Indiana hopes to extend health insurance program to 2030


DORCHESTER, MA – APRIL 11: Dr. Elizabeth Maziarka reads a blood pressure gauge during an examination of patient June Mendez at the Codman Square Health Center April 11, 2006 in Dorchester, Massachusetts. Massachusetts Governor Mitt Romney is scheduled to sign a health care reform bill April 12 that would make it the first state in […]

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INDIANAPOLIS (AP) — Indiana plans to seek federal approval to continue a health insurance program that covers about 418,000 low-income residents amid a pending lawsuit that could eliminate nearly all the program’s funding.

The Indiana Family and Social Services Administration posted a notice of its intent to request the Healthy Indiana Plan extend until 2030. It would otherwise expire at the end of 2020.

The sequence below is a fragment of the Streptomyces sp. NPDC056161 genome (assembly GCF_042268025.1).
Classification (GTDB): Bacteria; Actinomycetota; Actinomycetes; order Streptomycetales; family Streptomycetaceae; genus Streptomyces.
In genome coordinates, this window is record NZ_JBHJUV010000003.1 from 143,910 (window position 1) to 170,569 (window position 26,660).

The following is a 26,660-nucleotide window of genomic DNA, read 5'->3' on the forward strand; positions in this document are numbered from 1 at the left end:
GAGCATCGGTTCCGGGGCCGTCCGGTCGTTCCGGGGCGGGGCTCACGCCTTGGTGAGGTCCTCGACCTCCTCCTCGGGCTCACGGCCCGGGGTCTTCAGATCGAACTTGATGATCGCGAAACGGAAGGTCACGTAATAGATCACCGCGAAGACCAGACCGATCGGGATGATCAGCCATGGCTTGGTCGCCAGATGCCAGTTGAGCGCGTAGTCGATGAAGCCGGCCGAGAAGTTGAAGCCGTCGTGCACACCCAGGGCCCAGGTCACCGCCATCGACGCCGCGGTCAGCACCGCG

The program is funded by federal Medicaid dollars, but Indiana Attorney General Curtis Hill Jr. is backing the lawsuit that would eliminate the Affordable Care Act. The Times reported Monday that without federal funding, Indiana likely could not afford to continue HIP.

FSSA spokesman Jim Gavin says the agency is monitoring the lawsuit and remains committed to HIP.

Hill argues that the law is government overreach.


Information from: The Times,

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